Only 30 minutes from the Kruger National Park, Limpopo wildlife volunteers have the amazing opportunity to visit the untamed beauty of this large, diverse and beautiful reserve, rich in wildlife habitat, and where animals roam free.
And it’s baby boom time, for a number of the local animals there.
Life as a lion is tough, but these 2 little cubs, estimated to be around 8 weeks old, are doing well.
At this stage, it is a very risky time for the lion cubs, especially with the rival male ‘Kalahari junior’ in the area. They will most likely stay well hidden for a few more months to come, to get through this initial dangerous time.
Following the sad loss of a male sable last month, we are happy to report a baby boom for 2014! Since return from the Christmas holidays, 4 new sable calves have been seen and are now travelling with the herd. Later this week the vet will be in to move some of the young males out as they reach the age at which the dominant male doesn’t like them around anymore!
A new baby Elephant calf was born in December, to one of the 3 main herds on the reserve, and a number of sightings have been enjoyed.
Often elephants are very protective of new-born calves but during the couple of sightings we had, all the adults were very relaxed allowing us to enjoy fantastic views of the latest addition.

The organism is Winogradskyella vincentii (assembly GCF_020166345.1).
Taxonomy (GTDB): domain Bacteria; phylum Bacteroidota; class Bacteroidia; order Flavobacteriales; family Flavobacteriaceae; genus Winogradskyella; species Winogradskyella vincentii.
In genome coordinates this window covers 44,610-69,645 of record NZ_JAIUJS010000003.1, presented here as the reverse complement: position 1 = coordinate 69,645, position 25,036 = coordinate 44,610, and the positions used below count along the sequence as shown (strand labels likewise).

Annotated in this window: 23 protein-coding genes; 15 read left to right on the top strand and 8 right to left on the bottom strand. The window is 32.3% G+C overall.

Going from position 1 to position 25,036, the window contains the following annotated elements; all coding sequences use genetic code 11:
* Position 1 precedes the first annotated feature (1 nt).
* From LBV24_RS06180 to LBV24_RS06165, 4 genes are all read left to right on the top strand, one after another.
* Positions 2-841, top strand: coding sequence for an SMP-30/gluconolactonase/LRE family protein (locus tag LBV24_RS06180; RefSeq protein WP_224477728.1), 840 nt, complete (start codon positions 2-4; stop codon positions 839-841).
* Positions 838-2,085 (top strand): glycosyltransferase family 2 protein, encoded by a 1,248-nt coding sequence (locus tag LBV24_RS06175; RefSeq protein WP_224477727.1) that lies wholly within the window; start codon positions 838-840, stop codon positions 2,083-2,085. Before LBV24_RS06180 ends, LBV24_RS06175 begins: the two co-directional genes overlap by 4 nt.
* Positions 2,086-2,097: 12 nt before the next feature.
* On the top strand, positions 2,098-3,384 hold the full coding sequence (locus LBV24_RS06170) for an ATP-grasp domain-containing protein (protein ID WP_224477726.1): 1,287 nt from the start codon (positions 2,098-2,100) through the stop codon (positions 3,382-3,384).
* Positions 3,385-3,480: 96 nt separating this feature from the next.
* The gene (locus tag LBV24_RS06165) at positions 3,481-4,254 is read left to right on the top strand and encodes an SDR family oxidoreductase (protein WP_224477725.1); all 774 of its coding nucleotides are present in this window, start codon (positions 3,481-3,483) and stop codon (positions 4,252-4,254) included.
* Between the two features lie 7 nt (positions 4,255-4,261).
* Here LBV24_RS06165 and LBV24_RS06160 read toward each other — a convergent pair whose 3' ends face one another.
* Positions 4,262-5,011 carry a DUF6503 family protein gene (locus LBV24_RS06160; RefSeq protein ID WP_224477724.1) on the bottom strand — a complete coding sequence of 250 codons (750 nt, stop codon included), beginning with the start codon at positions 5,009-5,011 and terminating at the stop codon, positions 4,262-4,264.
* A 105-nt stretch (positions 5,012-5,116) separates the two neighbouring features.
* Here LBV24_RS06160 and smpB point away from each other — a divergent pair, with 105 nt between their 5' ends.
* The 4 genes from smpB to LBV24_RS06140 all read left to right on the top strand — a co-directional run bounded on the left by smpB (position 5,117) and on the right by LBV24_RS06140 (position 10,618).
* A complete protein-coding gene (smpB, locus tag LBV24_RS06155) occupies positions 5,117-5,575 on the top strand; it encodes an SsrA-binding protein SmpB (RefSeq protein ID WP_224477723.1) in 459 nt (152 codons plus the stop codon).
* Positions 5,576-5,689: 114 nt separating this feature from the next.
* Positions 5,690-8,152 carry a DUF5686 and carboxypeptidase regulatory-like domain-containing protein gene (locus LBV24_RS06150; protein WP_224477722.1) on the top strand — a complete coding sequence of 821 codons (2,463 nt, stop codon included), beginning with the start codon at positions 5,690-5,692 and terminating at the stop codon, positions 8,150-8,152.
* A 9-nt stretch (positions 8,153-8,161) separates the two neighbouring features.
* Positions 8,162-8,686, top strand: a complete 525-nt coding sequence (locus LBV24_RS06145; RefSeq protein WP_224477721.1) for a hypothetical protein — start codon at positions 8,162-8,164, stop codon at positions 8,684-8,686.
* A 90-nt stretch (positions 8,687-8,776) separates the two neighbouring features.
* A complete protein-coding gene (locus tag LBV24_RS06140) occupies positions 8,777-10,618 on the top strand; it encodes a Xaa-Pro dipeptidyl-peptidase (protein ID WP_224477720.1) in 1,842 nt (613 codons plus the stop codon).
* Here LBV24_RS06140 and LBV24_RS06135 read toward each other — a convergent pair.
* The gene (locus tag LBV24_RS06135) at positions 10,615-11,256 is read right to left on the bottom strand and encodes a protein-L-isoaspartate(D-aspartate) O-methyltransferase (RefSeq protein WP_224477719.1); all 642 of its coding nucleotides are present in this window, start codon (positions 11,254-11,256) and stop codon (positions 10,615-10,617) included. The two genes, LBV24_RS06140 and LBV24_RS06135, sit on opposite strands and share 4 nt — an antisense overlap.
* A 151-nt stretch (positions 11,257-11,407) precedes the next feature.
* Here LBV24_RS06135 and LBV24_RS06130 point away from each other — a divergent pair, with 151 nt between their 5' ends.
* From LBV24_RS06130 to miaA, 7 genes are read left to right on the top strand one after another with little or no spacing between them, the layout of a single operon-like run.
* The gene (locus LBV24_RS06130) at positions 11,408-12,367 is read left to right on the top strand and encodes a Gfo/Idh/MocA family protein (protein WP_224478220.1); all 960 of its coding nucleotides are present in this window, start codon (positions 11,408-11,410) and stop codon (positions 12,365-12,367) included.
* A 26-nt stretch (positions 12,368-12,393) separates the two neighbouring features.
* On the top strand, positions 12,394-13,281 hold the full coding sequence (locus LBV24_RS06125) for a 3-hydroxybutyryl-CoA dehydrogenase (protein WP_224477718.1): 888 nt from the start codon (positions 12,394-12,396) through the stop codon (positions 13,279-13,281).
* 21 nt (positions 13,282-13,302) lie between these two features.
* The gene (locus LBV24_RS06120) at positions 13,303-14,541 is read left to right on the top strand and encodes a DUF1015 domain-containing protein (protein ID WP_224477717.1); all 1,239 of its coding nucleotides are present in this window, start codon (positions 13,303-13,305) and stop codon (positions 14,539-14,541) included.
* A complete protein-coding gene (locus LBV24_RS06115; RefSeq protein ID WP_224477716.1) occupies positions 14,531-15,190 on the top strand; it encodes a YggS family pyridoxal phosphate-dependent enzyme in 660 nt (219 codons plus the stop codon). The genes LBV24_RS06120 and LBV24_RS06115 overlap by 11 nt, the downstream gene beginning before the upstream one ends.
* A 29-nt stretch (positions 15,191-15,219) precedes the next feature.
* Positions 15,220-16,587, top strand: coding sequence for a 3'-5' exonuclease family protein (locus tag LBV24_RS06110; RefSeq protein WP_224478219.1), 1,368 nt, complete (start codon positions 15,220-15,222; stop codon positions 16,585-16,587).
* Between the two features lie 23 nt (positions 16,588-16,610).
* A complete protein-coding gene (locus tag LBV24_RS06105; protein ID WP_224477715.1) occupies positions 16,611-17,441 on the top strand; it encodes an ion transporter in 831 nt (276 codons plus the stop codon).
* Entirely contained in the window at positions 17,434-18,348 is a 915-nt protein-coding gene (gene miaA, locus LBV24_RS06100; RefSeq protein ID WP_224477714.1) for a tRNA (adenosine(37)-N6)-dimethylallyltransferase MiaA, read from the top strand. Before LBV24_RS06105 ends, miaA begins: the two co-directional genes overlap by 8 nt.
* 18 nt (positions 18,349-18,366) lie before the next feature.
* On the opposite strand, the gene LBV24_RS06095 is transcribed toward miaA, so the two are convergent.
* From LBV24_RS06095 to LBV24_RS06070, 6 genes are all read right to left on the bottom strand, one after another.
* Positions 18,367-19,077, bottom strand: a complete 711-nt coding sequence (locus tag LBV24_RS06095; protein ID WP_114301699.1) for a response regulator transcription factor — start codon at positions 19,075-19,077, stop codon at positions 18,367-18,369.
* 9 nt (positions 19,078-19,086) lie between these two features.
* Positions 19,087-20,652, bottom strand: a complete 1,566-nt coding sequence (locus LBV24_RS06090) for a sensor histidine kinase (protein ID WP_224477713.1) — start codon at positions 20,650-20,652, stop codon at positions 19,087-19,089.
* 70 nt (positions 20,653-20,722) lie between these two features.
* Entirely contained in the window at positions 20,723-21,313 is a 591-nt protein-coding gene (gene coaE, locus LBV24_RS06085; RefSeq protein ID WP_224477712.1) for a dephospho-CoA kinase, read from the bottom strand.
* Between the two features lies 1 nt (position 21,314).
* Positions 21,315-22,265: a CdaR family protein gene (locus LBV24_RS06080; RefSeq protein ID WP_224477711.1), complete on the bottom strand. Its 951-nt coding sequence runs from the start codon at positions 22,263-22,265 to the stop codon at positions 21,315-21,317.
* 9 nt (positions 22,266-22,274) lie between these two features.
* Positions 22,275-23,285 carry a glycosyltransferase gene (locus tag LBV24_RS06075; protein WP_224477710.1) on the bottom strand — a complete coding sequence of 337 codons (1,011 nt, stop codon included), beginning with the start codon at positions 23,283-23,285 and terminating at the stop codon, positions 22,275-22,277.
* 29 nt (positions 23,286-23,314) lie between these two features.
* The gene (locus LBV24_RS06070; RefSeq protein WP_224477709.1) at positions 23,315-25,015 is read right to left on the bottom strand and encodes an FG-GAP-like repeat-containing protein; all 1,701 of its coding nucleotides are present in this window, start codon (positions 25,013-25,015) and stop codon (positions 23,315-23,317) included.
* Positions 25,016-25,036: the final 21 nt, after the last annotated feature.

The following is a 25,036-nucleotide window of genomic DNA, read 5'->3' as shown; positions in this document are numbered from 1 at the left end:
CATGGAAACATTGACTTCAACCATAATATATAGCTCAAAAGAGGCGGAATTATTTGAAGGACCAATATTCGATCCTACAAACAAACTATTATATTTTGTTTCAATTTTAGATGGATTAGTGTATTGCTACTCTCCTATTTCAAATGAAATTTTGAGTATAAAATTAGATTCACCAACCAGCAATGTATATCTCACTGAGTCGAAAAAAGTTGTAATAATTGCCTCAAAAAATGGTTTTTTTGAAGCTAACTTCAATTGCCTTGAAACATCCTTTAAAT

Baby season in the bush and a great sighting of 2 curious little jackal pups too!
Over the Christmas holidays a female cheetah and cub were seen on 2 different occasions. The cheetah mother was originally reported with 4 cubs but just one remains now, a little male around 10 months old. Here she is with an impala in her jaws, as she scared a herd of impala, straight into the mouth of the mother.
Wildlife Volunteer at Limpopo
All the roads of this Wilderness Reserve are dirt roads making it easy to check tracks and animal movements. There are wonderful views of the magnificent Drakensberg Mountains. The Selati River flows through the reserve and there are wonderful indigenous trees, making this a favourite haunt of lions and elephants.
The reserve runs breeding programmes of rare and endangered species including sable, reedbuck and nyala antelope.
Brown Hyaena, rescued from farmers’ traps have been introduced. Cheetah, eland, African wild cats, and tsessebe are among the different species also brought in.
Cheetah Metapopulation Project
The reserve also conducts research contributing to a huge variety of projects and monitoring both on the Game Reserve and beyond, such as the Cheetah Metapopulation project, which aims to develop a national metapopulation management plan for cheetahs in smaller, fenced reserves and is one of the key aspects is to ensure adequate gene flow among fragmented sub populations.
This project brings new challenges and developments each day and volunteers get involved hands-on in the monitoring and research of the wildlife and the natural environment at the reserve.
Volunteers will also have the unforgettable experience of sleeping out in the wild underneath the stars, making it a truly wilderness experience.
If you would like to join the wildlife volunteers at the Limpopo Wildlife Conservation project, please email Gemma@amanzitravel.co.uk at Amanzi Travel, or phone +44 (0)117 253 0888 for more information.
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